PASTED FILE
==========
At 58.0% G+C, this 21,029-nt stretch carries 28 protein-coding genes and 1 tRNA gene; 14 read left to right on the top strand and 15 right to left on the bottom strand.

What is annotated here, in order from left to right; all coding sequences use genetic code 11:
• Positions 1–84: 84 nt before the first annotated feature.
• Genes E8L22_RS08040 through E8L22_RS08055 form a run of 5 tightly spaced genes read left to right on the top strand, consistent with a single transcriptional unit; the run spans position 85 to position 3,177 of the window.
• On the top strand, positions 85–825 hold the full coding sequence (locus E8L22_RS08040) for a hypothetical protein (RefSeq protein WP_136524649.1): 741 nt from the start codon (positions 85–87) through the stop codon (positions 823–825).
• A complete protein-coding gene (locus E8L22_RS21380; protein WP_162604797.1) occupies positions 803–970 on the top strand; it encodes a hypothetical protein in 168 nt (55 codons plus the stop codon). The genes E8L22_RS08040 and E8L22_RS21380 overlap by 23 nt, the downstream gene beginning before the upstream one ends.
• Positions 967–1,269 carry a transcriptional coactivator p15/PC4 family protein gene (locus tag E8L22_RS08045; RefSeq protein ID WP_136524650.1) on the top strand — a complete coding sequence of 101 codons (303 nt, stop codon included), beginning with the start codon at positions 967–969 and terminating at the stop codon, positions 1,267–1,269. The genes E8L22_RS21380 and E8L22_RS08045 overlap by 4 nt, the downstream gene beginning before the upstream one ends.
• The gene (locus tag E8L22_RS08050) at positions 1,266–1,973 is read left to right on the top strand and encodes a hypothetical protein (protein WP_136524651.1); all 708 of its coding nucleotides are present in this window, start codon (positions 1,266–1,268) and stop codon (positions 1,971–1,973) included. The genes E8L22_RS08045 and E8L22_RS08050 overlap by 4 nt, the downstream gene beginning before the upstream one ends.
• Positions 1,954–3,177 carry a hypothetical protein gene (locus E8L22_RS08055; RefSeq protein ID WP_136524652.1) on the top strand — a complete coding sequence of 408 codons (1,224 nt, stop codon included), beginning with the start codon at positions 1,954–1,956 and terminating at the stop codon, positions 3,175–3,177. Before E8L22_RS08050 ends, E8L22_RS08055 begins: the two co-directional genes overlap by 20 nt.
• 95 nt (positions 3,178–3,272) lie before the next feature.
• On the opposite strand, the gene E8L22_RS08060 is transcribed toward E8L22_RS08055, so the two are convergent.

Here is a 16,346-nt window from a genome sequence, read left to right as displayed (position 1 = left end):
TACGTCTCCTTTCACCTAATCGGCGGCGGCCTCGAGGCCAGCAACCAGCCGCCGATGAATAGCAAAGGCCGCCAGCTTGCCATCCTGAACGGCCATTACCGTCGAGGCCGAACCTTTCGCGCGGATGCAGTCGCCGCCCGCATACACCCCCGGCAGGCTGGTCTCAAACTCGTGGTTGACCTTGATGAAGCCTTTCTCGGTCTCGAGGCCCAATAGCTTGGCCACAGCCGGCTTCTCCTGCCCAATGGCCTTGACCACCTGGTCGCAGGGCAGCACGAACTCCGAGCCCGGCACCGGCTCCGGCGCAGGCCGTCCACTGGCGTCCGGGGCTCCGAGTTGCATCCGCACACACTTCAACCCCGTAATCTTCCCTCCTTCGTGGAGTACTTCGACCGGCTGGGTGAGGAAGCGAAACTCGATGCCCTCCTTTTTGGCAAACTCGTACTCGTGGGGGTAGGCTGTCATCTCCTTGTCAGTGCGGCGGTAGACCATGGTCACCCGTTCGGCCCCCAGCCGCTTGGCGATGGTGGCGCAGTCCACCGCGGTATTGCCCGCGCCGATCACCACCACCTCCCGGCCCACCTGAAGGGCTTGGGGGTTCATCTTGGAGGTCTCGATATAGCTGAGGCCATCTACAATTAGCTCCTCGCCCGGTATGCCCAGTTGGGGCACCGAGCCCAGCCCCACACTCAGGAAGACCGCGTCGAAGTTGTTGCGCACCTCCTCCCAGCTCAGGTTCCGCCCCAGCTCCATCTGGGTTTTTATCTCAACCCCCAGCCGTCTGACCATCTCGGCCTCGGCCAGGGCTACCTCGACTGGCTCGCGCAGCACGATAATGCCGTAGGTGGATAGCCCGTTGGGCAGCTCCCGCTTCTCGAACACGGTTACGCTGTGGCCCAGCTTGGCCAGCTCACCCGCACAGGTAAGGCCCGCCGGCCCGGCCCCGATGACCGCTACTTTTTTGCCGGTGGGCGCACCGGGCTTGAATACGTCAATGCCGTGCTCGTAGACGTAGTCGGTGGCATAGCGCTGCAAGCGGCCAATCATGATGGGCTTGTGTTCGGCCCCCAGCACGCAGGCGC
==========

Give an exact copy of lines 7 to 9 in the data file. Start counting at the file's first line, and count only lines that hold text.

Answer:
• Positions 967–1,269 carry a transcriptional coactivator p15/PC4 family protein gene (locus tag E8L22_RS08045; RefSeq protein ID WP_136524650.1) on the top strand — a complete coding sequence of 101 codons (303 nt, stop codon included), beginning with the start codon at positions 967–969 and terminating at the stop codon, positions 1,267–1,269. The genes E8L22_RS21380 and E8L22_RS08045 overlap by 4 nt, the downstream gene beginning before the upstream one ends.
• The gene (locus tag E8L22_RS08050) at positions 1,266–1,973 is read left to right on the top strand and encodes a hypothetical protein (protein WP_136524651.1); all 708 of its coding nucleotides are present in this window, start codon (positions 1,266–1,268) and stop codon (positions 1,971–1,973) included. The genes E8L22_RS08045 and E8L22_RS08050 overlap by 4 nt, the downstream gene beginning before the upstream one ends.
• Positions 1,954–3,177 carry a hypothetical protein gene (locus E8L22_RS08055; RefSeq protein ID WP_136524652.1) on the top strand — a complete coding sequence of 408 codons (1,224 nt, stop codon included), beginning with the start codon at positions 1,954–1,956 and terminating at the stop codon, positions 3,175–3,177. Before E8L22_RS08050 ends, E8L22_RS08055 begins: the two co-directional genes overlap by 20 nt.